ROAD SAFETY AND HEALTH :: LEARN ABOUT YOUR HEALTH
Due to changing trends in our lifestyle and diets, this serious condition is on the increase. Take a few minutes to find out how you can prevent or manage sugar diabetes.
Your body is made up of millions of cells, all of which require energy to function properly. The food you eat is broken down into a simple sugar called glucose, which is carried to the cells to supply energy. Insulin, a hormone made in your pancreas, enables the glucose to enter your cells. As the glucose enters your cells, your blood sugar level drops.
If you lack insulin (Type I Diabetes) or if your insulin is ineffective (Type II Diabetes) – glucose is not able to enter your cells and accumulates in your blood. This causes:
OTHER SYMPTOMS INCLUDE
THE FOLLOWING HIGH RISK CATEGORIES ARE ASSOCIATED WITH DIABETES:
Between 90-95 % of diabetes suffer from type 2 diabetes, and unless this condition is diagnosed early enough, serious complications may be the result:
Because there is no cure for diabetes, it is vital that you maintain control at all times. Empower yourself by learning as much as you can about diabetes.
You need to monitor your blood sugar levels regularly and keep them as close to normal as possible. You can achieve this by balancing food intake with medication and activity. You can self-monitor your blood glucose at home, using a blood glucose meter.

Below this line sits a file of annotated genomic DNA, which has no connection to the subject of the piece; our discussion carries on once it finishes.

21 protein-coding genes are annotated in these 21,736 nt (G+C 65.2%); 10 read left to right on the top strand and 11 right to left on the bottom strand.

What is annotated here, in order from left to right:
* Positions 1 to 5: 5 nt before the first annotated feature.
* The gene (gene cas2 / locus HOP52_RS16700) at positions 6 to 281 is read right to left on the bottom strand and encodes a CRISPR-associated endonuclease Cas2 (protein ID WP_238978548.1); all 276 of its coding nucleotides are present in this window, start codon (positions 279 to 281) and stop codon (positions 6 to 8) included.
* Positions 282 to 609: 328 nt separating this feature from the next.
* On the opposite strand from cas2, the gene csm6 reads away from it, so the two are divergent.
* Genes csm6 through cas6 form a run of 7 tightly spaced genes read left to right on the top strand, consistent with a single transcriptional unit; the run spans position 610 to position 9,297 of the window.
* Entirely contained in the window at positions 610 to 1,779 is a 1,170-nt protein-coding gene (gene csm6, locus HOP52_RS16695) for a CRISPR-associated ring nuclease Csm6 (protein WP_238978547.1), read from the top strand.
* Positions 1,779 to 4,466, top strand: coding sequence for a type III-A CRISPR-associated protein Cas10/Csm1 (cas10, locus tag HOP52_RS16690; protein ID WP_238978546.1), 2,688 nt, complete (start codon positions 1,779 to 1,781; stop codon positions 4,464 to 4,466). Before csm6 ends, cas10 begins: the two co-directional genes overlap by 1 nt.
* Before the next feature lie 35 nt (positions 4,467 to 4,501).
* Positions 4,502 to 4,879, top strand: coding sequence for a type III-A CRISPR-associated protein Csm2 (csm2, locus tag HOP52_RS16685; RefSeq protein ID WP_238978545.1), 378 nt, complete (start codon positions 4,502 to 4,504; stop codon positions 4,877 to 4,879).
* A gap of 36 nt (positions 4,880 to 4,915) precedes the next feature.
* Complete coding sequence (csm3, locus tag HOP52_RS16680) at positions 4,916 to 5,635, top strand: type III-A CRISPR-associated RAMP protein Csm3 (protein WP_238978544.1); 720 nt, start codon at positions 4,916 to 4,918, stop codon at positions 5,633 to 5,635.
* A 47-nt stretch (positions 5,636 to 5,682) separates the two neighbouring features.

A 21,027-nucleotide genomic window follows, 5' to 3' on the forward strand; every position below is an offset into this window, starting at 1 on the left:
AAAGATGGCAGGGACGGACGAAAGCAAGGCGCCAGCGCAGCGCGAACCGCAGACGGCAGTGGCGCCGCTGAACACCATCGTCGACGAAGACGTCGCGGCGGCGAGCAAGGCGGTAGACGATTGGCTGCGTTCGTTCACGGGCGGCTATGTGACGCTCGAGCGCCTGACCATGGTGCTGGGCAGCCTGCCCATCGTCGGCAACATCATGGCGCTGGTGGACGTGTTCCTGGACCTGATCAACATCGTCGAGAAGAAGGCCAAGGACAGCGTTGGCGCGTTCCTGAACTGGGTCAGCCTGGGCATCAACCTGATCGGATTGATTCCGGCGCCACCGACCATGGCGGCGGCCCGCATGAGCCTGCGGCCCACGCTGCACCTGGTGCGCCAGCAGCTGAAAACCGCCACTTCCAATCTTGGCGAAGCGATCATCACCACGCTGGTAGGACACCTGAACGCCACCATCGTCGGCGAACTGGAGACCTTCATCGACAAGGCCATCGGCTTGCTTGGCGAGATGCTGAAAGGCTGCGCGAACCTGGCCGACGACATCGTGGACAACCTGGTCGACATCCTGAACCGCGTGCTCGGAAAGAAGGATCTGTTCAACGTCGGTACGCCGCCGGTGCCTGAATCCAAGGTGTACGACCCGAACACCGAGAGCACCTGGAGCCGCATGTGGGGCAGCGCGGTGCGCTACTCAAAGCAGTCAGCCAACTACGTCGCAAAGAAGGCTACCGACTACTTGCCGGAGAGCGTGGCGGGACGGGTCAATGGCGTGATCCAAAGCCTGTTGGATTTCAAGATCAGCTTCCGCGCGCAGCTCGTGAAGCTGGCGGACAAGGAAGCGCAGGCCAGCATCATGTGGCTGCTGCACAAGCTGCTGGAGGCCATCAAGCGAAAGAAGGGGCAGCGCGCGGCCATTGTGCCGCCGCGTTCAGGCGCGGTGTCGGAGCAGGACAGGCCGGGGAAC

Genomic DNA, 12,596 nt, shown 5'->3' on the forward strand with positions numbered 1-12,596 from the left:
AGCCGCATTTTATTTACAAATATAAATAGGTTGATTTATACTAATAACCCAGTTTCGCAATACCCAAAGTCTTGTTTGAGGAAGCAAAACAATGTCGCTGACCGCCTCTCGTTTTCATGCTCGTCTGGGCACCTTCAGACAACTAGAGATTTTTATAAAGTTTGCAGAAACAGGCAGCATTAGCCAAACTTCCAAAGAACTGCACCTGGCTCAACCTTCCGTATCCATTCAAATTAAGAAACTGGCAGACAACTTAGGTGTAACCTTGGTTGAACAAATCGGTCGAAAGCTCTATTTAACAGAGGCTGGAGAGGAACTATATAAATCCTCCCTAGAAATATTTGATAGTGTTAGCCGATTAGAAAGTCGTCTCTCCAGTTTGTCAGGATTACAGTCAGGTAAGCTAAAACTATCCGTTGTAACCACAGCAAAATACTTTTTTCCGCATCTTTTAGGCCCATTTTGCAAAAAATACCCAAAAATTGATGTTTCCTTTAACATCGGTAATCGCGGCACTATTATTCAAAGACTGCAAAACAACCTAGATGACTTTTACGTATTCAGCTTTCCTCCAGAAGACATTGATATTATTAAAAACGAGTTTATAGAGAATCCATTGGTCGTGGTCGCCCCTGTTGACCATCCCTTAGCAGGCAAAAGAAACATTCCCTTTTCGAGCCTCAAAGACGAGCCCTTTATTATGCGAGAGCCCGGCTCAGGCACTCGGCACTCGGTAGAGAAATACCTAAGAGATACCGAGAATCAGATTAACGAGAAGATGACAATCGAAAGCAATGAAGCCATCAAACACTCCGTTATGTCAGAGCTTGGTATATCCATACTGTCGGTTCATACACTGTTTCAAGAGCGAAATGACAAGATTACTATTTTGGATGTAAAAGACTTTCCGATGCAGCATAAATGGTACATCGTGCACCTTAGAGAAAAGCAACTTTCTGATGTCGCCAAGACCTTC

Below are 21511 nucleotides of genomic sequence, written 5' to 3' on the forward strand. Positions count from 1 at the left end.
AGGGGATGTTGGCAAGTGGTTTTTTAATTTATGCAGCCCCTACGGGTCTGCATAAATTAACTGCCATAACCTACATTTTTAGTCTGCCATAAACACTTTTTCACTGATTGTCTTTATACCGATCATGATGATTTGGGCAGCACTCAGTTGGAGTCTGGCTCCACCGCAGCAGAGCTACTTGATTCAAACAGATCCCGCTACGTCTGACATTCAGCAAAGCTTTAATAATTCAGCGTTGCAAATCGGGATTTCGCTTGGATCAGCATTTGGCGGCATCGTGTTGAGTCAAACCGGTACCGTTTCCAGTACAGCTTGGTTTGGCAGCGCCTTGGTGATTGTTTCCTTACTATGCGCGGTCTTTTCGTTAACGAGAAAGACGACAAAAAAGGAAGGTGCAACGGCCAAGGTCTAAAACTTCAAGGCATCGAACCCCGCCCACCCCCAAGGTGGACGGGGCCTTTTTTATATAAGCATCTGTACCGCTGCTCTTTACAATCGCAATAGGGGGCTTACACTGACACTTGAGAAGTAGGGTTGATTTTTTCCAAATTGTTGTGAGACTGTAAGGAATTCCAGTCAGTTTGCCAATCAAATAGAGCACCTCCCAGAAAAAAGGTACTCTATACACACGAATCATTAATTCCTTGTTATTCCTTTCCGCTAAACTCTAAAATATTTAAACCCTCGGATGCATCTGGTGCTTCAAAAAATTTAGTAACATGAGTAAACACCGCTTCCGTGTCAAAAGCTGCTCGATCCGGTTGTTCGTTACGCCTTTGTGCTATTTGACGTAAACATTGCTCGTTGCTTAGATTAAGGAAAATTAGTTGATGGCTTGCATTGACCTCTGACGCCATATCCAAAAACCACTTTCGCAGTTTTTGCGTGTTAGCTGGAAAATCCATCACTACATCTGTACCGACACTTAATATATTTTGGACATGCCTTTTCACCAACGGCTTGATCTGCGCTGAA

Any kind of illness or infection will increase your insulin needs. Therefore when you are ill:
HOW TO MANAGE DIABETES
Diabetes is a treatable condition. Keep a positive attitude and take note of the changes you have to make to your lifestyle to control the disease.
Eat a healthy diet to help keep your blood sugar in control and to maintain a healthy body weight.
Get regular exercise to help regulate your blood sugar. It will also reduce your risk of heart disease, and help to control your weight.
If drugs are prescribed to help keep your blood sugar in control, take them as instructed. Too little medication will make your blood sugar rise higher that usual, and too much will cause your blood sugar level to drop.
Take good care of your feet. Diabetes affects the nerve function and blood flow to the feet, increasing your risk of infection.
Get regular eye exams. Changes in your eyesight caused by diabetes often have no symptoms until the damage is quite advanced.